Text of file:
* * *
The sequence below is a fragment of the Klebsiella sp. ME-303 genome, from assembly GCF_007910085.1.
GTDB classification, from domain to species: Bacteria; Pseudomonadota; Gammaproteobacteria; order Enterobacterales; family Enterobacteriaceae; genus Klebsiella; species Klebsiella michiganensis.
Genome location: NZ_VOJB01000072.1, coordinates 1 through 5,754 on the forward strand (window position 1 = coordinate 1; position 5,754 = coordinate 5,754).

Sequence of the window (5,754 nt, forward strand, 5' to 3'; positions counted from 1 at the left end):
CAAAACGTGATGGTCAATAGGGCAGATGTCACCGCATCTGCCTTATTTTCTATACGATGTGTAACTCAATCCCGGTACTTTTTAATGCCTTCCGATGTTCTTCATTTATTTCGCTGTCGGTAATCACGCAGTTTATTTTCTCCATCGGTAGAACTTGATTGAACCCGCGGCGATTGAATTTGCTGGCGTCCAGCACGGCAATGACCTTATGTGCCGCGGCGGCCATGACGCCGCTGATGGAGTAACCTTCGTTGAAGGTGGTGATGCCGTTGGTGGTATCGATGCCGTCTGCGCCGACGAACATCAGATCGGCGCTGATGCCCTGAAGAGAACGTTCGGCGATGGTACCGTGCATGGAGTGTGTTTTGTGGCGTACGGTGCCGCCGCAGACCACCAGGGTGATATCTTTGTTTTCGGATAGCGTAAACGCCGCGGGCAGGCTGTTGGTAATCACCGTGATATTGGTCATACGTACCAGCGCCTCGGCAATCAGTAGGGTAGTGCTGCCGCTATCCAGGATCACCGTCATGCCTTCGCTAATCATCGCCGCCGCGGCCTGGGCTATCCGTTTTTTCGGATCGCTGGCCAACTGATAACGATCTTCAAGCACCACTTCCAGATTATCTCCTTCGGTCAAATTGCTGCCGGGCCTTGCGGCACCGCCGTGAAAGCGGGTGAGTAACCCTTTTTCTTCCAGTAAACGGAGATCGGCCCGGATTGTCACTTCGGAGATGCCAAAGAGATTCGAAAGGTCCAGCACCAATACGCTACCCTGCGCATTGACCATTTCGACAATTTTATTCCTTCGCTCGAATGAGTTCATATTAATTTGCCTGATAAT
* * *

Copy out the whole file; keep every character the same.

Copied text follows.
The sequence below is a fragment of the Klebsiella sp. ME-303 genome, from assembly GCF_007910085.1.
GTDB classification, from domain to species: Bacteria; Pseudomonadota; Gammaproteobacteria; order Enterobacterales; family Enterobacteriaceae; genus Klebsiella; species Klebsiella michiganensis.
Genome location: NZ_VOJB01000072.1, coordinates 1 through 5,754 on the forward strand (window position 1 = coordinate 1; position 5,754 = coordinate 5,754).

Sequence of the window (5,754 nt, forward strand, 5' to 3'; positions counted from 1 at the left end):
CAAAACGTGATGGTCAATAGGGCAGATGTCACCGCATCTGCCTTATTTTCTATACGATGTGTAACTCAATCCCGGTACTTTTTAATGCCTTCCGATGTTCTTCATTTATTTCGCTGTCGGTAATCACGCAGTTTATTTTCTCCATCGGTAGAACTTGATTGAACCCGCGGCGATTGAATTTGCTGGCGTCCAGCACGGCAATGACCTTATGTGCCGCGGCGGCCATGACGCCGCTGATGGAGTAACCTTCGTTGAAGGTGGTGATGCCGTTGGTGGTATCGATGCCGTCTGCGCCGACGAACATCAGATCGGCGCTGATGCCCTGAAGAGAACGTTCGGCGATGGTACCGTGCATGGAGTGTGTTTTGTGGCGTACGGTGCCGCCGCAGACCACCAGGGTGATATCTTTGTTTTCGGATAGCGTAAACGCCGCGGGCAGGCTGTTGGTAATCACCGTGATATTGGTCATACGTACCAGCGCCTCGGCAATCAGTAGGGTAGTGCTGCCGCTATCCAGGATCACCGTCATGCCTTCGCTAATCATCGCCGCCGCGGCCTGGGCTATCCGTTTTTTCGGATCGCTGGCCAACTGATAACGATCTTCAAGCACCACTTCCAGATTATCTCCTTCGGTCAAATTGCTGCCGGGCCTTGCGGCACCGCCGTGAAAGCGGGTGAGTAACCCTTTTTCTTCCAGTAAACGGAGATCGGCCCGGATTGTCACTTCGGAGATGCCAAAGAGATTCGAAAGGTCCAGCACCAATACGCTACCCTGCGCATTGACCATTTCGACAATTTTATTCCTTCGCTCGAATGAGTTCATATTAATTTGCCTGATAAT